The brain generates new neurons throughout life. A diversity of stimuli promotes stem cells in their niche to form neurons that migrate to their place of action. In an animal model Prof.
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Coverage of the latest news and updates from the field of stem cells.
Patients with severe and end-stage heart failure have few treatment options available to them apart from transplants. That’s why the potential of stem cell therapy to regenerate damaged heart tissue has been attractive to researchers.
Neurons have long enjoyed the spotlight in neuroscience -- and for good reason: they are incredibly important cellular actors. But increasingly, star-shaped support cells called astrocytes are being seen as more than bit players in the brain's rich pageant.
The endothelial cells that line blood vessels are packed tightly to keep blood inside and flowing, but scientists at Rice University and their colleagues have discovered it may be possible to selectively open gaps in those barriers just enough to let large molecules through — and then close them
The University of Illinois at Chicago College of Medicine will launch a new center focused on understanding tissue regeneration and pioneering future developments in stem cell biology as a means to repair diseased organs and tissues.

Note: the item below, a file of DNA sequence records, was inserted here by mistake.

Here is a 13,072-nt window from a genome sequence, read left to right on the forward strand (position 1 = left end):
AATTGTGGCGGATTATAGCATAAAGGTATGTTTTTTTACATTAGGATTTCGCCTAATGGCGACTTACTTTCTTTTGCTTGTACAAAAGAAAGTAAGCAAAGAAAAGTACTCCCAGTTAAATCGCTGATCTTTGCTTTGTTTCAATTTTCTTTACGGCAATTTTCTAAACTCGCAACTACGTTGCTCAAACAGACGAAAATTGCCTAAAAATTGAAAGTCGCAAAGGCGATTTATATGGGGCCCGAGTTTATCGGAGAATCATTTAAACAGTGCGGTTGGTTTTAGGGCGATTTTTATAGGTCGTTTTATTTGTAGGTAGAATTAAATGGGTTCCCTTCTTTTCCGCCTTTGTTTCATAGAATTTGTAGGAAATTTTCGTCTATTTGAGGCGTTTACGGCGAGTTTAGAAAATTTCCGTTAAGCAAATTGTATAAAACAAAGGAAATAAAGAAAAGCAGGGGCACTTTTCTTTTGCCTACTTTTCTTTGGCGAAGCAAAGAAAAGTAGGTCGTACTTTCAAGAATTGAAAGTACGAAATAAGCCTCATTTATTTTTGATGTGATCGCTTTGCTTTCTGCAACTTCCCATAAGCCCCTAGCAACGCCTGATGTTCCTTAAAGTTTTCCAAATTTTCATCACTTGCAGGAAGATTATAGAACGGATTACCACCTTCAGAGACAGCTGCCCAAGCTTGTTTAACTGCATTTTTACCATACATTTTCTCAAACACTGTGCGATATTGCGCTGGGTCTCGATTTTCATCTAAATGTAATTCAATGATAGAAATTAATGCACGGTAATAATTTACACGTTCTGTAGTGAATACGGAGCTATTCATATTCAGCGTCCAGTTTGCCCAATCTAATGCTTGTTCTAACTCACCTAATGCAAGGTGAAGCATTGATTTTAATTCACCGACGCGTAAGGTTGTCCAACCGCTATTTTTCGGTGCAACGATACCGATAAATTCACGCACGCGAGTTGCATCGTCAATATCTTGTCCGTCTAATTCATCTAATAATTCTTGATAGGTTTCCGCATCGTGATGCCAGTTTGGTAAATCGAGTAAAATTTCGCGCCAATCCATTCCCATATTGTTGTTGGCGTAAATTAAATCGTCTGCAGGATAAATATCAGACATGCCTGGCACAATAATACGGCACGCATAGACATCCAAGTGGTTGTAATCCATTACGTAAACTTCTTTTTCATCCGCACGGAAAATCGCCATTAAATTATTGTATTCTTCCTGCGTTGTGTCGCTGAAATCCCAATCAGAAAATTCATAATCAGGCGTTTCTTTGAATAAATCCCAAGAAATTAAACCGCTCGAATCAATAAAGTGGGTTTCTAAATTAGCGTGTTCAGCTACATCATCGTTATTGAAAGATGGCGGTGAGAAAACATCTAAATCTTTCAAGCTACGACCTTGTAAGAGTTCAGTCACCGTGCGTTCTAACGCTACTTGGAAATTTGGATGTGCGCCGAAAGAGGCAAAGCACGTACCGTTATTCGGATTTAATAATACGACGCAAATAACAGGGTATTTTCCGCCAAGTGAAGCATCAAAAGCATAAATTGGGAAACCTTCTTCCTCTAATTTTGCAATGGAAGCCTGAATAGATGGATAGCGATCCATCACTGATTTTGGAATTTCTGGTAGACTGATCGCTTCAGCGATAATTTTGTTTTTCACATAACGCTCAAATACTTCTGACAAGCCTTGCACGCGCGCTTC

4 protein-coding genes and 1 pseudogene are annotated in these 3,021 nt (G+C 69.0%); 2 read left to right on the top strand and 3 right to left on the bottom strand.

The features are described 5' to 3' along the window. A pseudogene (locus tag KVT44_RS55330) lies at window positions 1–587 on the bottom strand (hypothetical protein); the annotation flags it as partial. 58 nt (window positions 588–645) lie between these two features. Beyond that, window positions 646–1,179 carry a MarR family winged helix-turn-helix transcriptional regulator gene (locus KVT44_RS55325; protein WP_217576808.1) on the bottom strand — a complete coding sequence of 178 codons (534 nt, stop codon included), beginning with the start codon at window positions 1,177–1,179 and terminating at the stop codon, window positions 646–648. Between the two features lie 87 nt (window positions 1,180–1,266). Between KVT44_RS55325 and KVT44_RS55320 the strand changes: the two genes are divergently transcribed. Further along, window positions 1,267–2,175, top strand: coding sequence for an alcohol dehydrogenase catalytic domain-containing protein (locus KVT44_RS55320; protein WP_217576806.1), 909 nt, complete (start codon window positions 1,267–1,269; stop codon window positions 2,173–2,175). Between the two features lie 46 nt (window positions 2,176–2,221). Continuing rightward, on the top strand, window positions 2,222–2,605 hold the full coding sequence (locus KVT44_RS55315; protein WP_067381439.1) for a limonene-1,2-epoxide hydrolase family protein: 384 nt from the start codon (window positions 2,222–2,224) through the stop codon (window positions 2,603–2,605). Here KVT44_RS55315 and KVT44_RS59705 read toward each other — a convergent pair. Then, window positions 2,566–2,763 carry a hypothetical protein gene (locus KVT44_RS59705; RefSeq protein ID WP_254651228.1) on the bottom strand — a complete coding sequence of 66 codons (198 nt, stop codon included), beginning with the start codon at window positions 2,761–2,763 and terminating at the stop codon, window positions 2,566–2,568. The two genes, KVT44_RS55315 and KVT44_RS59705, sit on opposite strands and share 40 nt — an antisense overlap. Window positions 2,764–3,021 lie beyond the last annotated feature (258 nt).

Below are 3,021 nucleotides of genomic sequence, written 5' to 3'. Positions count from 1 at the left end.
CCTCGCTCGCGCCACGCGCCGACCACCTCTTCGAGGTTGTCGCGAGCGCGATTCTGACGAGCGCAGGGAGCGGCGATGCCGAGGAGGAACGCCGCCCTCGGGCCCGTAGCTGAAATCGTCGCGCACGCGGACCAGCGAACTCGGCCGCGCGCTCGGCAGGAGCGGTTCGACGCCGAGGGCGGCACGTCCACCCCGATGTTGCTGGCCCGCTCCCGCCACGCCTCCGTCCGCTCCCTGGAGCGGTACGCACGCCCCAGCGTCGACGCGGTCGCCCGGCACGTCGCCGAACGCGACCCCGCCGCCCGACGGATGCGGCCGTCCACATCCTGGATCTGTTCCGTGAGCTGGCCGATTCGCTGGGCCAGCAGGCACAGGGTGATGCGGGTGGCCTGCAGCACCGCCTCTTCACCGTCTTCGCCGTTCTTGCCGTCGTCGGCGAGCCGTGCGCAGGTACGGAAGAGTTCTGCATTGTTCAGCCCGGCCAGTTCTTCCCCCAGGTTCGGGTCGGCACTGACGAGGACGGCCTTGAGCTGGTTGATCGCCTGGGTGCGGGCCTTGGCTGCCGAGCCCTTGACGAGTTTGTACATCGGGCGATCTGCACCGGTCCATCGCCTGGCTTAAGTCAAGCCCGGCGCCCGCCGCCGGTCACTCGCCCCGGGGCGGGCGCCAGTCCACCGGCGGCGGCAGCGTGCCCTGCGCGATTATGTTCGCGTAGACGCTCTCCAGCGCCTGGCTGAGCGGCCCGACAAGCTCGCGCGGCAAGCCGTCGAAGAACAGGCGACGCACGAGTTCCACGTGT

The first study to assess how patients with “gain of function” mutation of the STAT1 gene respond to stem cell transplantation has taken place. Of these, only six survived a regime of stem cell transplantation — however, five of them were completely cured and disease-free by the study’s conc
A clinical trial scheduled to begin in the next few months will be the first in China to use human embryonic stem (ES) cells, and the first one worldwide aimed at treating Parkinson’s disease using ES cells from fertilized embryos.
Chemicals found in cigarette smoke have been shown to damage fetal liver cells. Scientists say the potent cocktail of chemicals in cigarettes is particularly harmful to developing liver cells and affects male and female fetuses differently.
A detour on the road to regenerative medicine for people with muscular disorders is figuring out how to coax muscle stem cells to fuse together and form functioning skeletal muscle tissues.
A new study from Lund University in Sweden shows that the behavior of stem cells in plants and animals is surprisingly similar. The researchers were able to produce mathematical equations that reveal very small differences in the behavior of the proteins.